Benjamin Harrison Baird - Grants Pass, OR
Posted by: Groundspeak Premium Member thebeav69
N 42° 26.906 W 123° 18.913
10T E 474078 N 4699615
Quick Description: This former pioneer cemetery that was converted into a city park contains a grave of an usual death.
Location: Oregon, United States
Date Posted: 4/21/2015 1:30:53 PM
Waymark Code: WMNQWG
Published By: Groundspeak Premium Member Manville Possum Hunters
Views: 4

Long Description:
Located in Croxton Memorial Park is a large, concrete circle with a number of headstones imbedded in concrete. There are also two plaques that note the names of 90 individuals interred here. This park was once a cemetery for many years but neglect and vandalism forced the city to convert this lot into a city park in 1975. The headstones of the surviving graves were imbedded in concrete to prevent further vandalism and damage.

One of the graves imbedded in concrete is of Benjamin Harrison Baird who was unfortunately killed by a grizzly bear. I located a newspaper article on which highlights this poor man's demise and reads:


Mr. B. H. Baird, of Jackson county, Oregon, was killed by a grizzly bear, while out deerhunting on Grave Creek. The following particulars are from the "Sentinel."

On the morning of the 27th of October about sunrise, Mr. Baird started in pursuit of game, taking his faithful dog Rover with him. He proceeded about one mile and a half, when his dog layed three grizzly bears in their bed. Mr. Baird got within fifteen yards of them and shot the largest one, only wounding it. The bears pitched at Mr. Baird, who ran about two hundred yards, when the bear caught him and knocked his gun about sixteen feet from him. Getting loose from the bear, he sprang to the limb of a tree, the bear passing under and hitting his feet went a short distance down the hill, when he stopped to fight with the dog.

Mr. B. got his gun, reloaded it, and shot the bear a second time. The bear now came at him more furiously, then before, and knocked the gun out of his hands a second time. Mr. B. swung round the bush to keep out of the bear's reach drew one of his butcher's knives, and stabbed the bear in the belly. The bear struck him several severe blows, knocking his knife out of his hand. Mr. B. then drew his second knife, when the bear seized his hand in which he held the knife, causing him to drop it.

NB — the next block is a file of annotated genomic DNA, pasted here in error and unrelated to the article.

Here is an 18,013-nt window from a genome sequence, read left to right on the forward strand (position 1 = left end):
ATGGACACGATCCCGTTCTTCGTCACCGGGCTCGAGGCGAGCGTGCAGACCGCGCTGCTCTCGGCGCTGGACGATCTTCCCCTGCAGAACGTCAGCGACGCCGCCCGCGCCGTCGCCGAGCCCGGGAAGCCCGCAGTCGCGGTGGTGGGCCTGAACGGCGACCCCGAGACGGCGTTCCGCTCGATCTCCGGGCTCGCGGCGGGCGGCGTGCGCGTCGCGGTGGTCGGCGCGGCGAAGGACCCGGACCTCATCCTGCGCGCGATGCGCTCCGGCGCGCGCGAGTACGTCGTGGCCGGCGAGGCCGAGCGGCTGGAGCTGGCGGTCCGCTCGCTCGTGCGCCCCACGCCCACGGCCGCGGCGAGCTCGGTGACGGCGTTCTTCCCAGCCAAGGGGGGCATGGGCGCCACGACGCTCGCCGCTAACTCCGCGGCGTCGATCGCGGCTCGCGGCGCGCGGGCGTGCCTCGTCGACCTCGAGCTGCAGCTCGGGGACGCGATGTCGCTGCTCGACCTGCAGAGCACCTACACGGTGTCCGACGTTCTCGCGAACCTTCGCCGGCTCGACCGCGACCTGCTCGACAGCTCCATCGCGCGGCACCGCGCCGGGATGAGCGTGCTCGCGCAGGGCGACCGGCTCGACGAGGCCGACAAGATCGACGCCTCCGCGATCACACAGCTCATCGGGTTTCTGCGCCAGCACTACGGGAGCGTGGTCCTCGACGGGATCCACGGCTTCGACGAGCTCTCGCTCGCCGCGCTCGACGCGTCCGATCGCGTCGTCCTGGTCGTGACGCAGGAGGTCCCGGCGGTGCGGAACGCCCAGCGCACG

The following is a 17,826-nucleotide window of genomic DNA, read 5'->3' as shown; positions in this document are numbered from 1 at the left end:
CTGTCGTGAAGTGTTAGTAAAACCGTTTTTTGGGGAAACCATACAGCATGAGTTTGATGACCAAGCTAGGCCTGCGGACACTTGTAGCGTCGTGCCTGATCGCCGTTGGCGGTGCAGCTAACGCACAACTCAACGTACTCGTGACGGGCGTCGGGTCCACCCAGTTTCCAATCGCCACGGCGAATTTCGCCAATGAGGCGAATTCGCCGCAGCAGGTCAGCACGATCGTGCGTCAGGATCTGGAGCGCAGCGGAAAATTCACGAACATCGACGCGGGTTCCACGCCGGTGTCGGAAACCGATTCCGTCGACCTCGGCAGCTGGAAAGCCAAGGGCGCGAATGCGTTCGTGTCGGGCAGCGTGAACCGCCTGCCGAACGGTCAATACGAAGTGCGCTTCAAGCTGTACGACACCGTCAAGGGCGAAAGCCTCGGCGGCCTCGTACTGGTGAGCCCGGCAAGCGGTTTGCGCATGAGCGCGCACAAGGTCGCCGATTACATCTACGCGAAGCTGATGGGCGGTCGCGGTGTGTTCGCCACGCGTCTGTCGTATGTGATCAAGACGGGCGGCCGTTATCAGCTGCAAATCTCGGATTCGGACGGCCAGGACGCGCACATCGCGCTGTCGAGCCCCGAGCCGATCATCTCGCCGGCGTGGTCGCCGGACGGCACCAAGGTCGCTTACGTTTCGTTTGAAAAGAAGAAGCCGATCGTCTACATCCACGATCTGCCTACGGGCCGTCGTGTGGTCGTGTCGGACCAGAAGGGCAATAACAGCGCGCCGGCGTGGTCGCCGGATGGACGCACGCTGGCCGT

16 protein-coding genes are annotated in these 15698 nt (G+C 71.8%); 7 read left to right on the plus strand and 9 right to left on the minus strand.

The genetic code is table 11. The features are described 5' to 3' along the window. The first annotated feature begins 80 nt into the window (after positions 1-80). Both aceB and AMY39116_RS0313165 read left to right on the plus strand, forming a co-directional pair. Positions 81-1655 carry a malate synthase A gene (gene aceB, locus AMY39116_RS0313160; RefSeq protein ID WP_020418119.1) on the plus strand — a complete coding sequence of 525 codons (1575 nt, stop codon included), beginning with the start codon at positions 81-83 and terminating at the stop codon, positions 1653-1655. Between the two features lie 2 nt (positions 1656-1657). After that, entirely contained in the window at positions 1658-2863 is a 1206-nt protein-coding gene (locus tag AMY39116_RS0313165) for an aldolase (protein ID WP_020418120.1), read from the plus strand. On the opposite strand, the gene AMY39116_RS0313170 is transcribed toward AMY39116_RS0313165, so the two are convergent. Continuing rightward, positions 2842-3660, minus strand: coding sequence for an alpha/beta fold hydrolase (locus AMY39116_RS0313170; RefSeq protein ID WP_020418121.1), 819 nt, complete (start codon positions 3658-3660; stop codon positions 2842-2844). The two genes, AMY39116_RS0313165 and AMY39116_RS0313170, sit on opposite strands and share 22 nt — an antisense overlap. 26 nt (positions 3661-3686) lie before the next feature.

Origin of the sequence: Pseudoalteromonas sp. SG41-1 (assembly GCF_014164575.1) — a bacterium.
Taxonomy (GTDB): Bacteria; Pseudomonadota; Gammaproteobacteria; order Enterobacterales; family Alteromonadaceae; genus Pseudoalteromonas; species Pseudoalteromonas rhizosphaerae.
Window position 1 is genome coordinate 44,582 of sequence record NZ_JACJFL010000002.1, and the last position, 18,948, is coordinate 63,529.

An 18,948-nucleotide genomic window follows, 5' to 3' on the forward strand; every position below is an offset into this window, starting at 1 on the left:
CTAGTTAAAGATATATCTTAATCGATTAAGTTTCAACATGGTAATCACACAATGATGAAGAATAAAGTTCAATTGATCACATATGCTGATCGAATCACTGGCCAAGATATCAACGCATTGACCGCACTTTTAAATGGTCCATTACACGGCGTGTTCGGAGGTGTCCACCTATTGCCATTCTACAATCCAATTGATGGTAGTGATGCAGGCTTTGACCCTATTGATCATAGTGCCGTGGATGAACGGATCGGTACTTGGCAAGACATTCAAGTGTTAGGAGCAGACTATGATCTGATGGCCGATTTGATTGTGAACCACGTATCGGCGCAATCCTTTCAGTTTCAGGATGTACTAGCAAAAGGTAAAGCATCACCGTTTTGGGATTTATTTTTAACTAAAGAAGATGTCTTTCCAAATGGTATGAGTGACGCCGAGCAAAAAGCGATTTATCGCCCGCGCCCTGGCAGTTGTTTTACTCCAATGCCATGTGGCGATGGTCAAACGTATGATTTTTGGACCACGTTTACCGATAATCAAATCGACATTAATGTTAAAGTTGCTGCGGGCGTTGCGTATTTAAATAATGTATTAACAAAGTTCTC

The bear now got the better of Mr. B. getting him down, biting him in the face, cutting several severe gashes on the left side, tearing out his right eye, and also tearing off the right side of his face. It bit him several large holes in his right side; in fact it bit him nearly all over his body, down to his boots. The bear now turned to fight the dog; that saved Mr. B. from having been killed on the spot. The bear and the dog then rolled down the hill for some distance, still fighting, when Mr. B. gathered up his gun, two knives and the rope with which he started for Mr. Michael's cabin, distance about one mile and a half, where he arrived, much exhausted, about ten o'clock A. M. and was assisted into the house, when he related the melancholy event to Mr. McDonough.

Being conscious that he could not long survive, he spoke of his family and his desire to see them before he died. He was reconciled to meet his death, and spoke of a future happiness. He died about three o'clock P. M. of the same day. Mrs. Baird was sent for and hastened with all possible speeds the distance of eighteen miles over very rough, hilly road, but arrived about five minutes too late to see her husband alive. He was brought home and buried near his farm, some four miles north of Rogue river, near stage road. He leaves a wife and sixteen children, eight of whom are but young, and live at home.

I don't know what is more spectacular... the story or the fact that Mr. Baird had 16 children!!

Type of Death Listed: Killed by someone or something

Website (if available): [Web Link]

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